PORTLOCK, NATHANIEL

?1748 - 1817 from United States (also England)


naval officer and fur trader, was born in America. He first came to prominence when he served as master's mate in the Discovery during COOK's third voyage, transferring to the Resolution, Cook's ship, in August 1779. In 1785 the King George's Sound Company was founded in order to send an expedition to the north-west coast of America to prosecute the maritime fur trade between there and China. Portlock was given the command of the King George and the expedition, while George DIXON was given command of the smaller Queen Charlotte as his consort. The expedition sailed from St Helen's Road, off Portsmouth, on 17 September 1785 and, after calling at Guernsey, Madeira and Porto Praya in the Cape Verde Islands, the Falklands were sighted on 2 January 1786.

0268
268 Trader at work.

Portlock had informed Dixon of his intention to call at Port Egmont in order to refit and water both ships, even though neither vessel held a chart of the islands. After sighting 'something from the mast-head which had greatly the appearance of a ship under sail', which he failed to identify as the Eddystone Rock, Portlock anchored in Port Egmont on 5 January. Having been at sea on 25 December, 8 January was celebrated as Christmas Day with a double issue of brandy and a walk on shore. The remains of CLAYTON's settlement and garden were found in which there were a few flowers and vegetables, such as horseradish, shallots, a few small potatoes and some celery. A bullock, a cow and several hogs were also sighted. As well as watering ship, seven tons of stone ballast were embarked. On 15 January the American sloop Speedwell, commanded by Captain Coffin, anchored off the ruined settlement. Coffin informed Portlock that he was a tender to the United States, Captain Hussey, which was anchored in a good harbour in Swan {Weddell} Island, together with the Canton, Captain Whippey, both vessels being employed 'in the oil trade' and that Hussey had on board six or seven thousand seal skins. Having consulted Dixon, Portlock decided to make for Swan Island in order to purchase these skins if the price was right, as there was a great probability of them selling well in China. On 19 January, Portlock, with Dixon in company, got under way and set a course for Swan Island. While Coffin proceeded through Byron Sound, Portlock and Dixon rounded the north side of Saunders Island. After anchoring overnight off Carcass Island, they were joined by Coffin, who piloted them into West Point Harbour. The following morning they got under way again and shortly after midday anchored in States Bay {Chatham Bay} on the north-east side of Swan Island, where the Canton, United States, and the sloops Speedwell and Maria, tenders to the United States, were at anchor. Captain Hussey was, however, unwilling to sell his seal skins and so on the morning of 23 January Portlock and Dixon got under way and after rounding the northern end of New Island set a course for Le Maire Strait. In his published account Portlock described and illustrated three Falkland Island birds. Of these his Rusty Crown'd Plover is easily identified as the Two-banded Plover (Charadrius falklandicus) and his Cinereus Lark as the Falkland Pipit (Anthus correndera grayi). However, both his illustration and description of his Yellow Winged Bunting cannot be reconciled to any Falkland Island bird.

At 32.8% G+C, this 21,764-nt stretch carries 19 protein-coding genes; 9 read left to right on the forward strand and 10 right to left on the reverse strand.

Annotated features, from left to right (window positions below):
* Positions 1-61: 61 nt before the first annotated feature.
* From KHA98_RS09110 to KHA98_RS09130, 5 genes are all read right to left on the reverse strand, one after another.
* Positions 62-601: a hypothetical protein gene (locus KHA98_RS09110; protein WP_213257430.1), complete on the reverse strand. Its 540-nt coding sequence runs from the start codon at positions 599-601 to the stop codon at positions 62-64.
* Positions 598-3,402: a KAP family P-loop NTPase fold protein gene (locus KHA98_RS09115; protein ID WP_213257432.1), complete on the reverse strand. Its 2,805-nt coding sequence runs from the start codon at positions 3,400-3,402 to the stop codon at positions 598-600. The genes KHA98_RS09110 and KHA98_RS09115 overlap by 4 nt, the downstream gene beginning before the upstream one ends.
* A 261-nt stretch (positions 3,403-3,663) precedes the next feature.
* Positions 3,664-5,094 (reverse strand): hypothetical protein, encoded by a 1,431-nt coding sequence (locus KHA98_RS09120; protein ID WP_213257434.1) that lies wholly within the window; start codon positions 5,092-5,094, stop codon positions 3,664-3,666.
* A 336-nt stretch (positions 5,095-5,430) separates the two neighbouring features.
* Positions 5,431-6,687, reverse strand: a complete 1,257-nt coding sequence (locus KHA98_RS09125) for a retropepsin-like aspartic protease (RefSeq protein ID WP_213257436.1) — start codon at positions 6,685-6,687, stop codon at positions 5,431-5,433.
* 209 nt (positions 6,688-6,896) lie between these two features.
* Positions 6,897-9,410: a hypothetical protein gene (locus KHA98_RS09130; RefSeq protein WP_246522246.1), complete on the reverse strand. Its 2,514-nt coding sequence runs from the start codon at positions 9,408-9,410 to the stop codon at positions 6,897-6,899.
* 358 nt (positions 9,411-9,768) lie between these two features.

On reaching the north-west coast of America the expedition spent two seasons collecting sea otter skins which were sold profitably in Macau, before returning to England in August 1788. In 1791 Portlock was appointed in command of the Assistant as tender to the Providence, Captain William Bligh, on the latter's successful second voyage to Tahiti to take breadfruit plants to the West Indies. On the ships' return to England, Portlock was promoted to commander on 4 November 1793. In 1799 when in command of the sloop Arrow he captured the Dutch ship Draak for which he was promoted captain on 28 September 1799. He does not appear to have had any further service afloat. Due to ill health he was admitted to Greenwich Hospital where he died on 12 September 1817. Portlock's only son was born at Gosport Hants, on 30 September 1794: as Major General Joseph Ellison Portlock, Royal Engineers, he was a noted geologist and surveyor.

Authors

Andrew David